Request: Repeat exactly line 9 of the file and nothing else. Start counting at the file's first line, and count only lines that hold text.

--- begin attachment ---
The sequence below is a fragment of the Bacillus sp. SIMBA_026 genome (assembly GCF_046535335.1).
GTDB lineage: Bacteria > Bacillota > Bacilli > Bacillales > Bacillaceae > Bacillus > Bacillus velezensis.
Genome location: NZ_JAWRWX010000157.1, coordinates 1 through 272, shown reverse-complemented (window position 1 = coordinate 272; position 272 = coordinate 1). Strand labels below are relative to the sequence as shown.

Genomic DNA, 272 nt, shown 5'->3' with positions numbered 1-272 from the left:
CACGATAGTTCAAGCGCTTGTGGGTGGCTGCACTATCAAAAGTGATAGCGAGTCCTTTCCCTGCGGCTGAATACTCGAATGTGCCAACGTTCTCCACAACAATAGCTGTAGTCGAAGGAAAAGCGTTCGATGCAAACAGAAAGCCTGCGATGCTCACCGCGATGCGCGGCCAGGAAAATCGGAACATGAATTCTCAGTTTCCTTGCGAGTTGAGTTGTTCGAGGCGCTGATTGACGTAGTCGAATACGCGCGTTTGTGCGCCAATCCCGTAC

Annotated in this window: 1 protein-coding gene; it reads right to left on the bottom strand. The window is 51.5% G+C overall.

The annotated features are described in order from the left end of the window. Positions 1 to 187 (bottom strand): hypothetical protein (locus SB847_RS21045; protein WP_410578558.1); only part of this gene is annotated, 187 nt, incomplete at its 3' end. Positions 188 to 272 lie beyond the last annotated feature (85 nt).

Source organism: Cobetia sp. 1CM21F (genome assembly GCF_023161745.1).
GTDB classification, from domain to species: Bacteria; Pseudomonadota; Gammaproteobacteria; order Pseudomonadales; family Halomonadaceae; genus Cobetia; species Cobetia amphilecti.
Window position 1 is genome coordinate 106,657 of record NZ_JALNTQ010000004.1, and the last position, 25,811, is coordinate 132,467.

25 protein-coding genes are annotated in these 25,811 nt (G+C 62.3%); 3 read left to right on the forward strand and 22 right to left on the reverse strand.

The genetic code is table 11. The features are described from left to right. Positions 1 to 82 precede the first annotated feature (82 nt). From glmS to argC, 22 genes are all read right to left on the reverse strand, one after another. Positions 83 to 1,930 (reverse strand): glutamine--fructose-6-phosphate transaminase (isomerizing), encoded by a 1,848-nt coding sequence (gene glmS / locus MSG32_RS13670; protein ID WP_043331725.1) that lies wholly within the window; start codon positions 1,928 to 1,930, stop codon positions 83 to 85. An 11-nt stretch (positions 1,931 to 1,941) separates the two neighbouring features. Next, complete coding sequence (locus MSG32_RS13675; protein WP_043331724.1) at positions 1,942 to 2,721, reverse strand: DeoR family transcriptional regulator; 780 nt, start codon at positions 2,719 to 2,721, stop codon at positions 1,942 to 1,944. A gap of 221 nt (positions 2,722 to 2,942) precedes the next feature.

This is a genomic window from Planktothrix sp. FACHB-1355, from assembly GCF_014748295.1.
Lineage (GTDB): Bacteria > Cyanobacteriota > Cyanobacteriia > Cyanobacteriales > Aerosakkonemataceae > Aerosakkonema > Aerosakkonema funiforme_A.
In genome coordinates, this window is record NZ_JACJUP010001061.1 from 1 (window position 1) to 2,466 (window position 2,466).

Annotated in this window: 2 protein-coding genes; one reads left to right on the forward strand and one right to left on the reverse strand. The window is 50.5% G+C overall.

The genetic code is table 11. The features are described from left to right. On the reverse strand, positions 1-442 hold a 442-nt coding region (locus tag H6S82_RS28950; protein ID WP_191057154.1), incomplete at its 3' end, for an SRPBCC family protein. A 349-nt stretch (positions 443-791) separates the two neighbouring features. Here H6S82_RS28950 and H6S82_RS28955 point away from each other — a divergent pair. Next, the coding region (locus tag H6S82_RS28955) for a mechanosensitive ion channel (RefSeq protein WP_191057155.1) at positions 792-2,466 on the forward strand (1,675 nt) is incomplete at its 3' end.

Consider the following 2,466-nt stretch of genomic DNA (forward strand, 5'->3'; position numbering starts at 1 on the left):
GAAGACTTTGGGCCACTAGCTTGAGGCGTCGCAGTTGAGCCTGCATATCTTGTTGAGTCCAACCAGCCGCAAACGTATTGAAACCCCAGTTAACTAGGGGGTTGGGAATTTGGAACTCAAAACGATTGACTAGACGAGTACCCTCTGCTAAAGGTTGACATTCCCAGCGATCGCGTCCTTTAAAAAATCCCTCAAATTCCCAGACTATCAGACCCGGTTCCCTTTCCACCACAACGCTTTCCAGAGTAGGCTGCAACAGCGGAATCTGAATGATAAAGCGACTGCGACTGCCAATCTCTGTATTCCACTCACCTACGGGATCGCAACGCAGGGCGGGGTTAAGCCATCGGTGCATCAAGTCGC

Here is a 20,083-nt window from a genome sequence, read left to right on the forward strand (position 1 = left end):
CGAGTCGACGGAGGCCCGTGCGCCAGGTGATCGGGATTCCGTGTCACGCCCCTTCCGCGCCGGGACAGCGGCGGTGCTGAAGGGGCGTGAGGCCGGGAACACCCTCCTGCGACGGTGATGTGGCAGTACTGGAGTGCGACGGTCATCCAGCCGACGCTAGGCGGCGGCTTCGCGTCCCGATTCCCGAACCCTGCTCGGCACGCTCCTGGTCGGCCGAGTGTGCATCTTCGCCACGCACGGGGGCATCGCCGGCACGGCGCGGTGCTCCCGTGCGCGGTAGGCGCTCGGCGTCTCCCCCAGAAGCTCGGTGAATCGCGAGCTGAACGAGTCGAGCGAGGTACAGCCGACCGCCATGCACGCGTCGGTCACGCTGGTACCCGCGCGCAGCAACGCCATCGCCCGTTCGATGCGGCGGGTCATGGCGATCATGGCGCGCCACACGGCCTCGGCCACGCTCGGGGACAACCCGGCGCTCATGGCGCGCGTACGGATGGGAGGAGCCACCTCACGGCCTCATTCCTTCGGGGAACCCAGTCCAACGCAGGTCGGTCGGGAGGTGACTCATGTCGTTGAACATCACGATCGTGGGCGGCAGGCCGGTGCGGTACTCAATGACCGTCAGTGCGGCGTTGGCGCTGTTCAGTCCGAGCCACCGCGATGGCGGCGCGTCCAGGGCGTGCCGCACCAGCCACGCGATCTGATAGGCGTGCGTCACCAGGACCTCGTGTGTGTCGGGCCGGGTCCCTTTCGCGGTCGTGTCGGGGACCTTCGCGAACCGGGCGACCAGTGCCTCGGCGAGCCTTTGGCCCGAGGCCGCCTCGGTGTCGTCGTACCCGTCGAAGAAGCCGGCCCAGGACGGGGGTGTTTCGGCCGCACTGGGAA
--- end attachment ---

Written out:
GTDB classification, from domain to species: Bacteria; Pseudomonadota; Gammaproteobacteria; order Pseudomonadales; family Halomonadaceae; genus Cobetia; species Cobetia amphilecti.